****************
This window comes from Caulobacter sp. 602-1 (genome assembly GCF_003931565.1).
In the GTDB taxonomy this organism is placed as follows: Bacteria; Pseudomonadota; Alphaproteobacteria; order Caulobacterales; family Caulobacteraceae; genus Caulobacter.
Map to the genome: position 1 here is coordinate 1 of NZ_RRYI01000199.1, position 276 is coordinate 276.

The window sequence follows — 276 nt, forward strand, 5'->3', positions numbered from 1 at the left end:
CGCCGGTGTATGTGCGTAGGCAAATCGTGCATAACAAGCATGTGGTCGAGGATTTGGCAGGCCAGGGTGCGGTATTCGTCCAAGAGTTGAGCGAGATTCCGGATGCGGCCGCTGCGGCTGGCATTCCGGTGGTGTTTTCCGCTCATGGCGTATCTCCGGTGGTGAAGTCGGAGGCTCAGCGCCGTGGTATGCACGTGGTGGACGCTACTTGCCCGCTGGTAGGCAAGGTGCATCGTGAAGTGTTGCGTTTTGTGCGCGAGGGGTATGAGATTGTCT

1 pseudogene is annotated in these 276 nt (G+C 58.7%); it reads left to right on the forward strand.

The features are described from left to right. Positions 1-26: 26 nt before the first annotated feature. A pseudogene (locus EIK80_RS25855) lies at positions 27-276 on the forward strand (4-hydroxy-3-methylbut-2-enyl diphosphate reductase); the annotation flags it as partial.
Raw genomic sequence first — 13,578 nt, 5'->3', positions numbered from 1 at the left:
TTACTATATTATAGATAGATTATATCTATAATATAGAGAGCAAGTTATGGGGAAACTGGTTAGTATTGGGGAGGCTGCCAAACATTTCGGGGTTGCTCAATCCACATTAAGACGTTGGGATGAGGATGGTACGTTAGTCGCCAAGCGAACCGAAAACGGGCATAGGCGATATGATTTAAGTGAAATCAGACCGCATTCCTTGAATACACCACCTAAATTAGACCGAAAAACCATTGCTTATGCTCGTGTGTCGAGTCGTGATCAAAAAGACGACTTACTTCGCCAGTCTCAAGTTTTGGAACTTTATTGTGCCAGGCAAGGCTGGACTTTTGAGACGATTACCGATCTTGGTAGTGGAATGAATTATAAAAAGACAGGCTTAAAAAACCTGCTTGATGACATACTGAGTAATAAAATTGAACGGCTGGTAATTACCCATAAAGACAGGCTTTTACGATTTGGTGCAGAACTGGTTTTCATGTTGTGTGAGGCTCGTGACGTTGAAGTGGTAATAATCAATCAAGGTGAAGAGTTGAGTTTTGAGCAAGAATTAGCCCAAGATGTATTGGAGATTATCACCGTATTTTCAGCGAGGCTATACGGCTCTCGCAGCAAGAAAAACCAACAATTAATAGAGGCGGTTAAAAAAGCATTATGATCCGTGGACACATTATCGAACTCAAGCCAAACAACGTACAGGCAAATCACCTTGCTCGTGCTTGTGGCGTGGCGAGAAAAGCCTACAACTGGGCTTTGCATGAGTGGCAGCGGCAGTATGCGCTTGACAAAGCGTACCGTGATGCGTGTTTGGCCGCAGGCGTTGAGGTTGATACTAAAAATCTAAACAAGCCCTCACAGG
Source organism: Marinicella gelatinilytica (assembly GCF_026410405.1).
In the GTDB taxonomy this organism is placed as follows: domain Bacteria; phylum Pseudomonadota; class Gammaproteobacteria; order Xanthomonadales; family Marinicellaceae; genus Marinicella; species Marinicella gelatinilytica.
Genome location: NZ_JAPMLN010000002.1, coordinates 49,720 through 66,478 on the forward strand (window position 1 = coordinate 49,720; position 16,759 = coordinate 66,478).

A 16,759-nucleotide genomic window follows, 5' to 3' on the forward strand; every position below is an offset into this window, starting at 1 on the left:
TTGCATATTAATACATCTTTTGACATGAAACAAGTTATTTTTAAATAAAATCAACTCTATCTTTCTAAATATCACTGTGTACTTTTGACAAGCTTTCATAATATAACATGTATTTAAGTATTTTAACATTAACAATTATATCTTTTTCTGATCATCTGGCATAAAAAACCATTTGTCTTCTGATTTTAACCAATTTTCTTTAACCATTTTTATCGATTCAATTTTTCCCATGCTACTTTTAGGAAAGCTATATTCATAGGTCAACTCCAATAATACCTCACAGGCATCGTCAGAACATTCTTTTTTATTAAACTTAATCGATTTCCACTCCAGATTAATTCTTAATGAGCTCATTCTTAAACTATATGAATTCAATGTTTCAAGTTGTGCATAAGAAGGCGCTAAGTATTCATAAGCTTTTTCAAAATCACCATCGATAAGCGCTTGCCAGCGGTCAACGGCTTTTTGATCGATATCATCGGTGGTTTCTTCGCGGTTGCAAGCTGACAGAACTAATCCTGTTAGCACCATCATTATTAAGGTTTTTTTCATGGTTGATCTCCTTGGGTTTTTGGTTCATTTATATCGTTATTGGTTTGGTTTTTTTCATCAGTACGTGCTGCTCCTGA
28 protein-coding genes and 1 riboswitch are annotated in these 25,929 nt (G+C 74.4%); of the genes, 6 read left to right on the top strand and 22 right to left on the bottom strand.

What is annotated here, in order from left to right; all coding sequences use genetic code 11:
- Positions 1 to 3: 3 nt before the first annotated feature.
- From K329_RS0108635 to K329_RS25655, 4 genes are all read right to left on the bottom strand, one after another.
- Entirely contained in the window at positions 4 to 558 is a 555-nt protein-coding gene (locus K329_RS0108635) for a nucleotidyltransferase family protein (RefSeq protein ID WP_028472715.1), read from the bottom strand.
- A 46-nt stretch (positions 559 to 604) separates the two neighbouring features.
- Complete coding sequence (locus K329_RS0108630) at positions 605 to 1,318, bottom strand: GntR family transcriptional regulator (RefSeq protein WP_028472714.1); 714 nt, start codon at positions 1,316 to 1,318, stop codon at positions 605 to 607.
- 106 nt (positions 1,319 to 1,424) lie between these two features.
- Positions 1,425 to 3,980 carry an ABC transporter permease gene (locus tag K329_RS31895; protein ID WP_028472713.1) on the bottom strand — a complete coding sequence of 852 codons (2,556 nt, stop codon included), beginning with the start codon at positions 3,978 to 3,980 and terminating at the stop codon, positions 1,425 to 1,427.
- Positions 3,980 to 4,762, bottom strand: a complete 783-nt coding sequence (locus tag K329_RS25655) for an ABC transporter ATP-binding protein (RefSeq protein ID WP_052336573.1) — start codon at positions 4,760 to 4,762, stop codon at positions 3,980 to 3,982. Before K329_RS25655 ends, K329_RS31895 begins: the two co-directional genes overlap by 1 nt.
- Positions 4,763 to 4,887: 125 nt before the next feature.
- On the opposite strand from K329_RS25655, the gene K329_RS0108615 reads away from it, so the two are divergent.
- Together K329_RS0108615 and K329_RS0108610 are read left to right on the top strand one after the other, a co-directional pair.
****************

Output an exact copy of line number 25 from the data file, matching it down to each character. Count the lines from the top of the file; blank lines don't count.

- Positions 4,763 to 4,887: 125 nt before the next feature.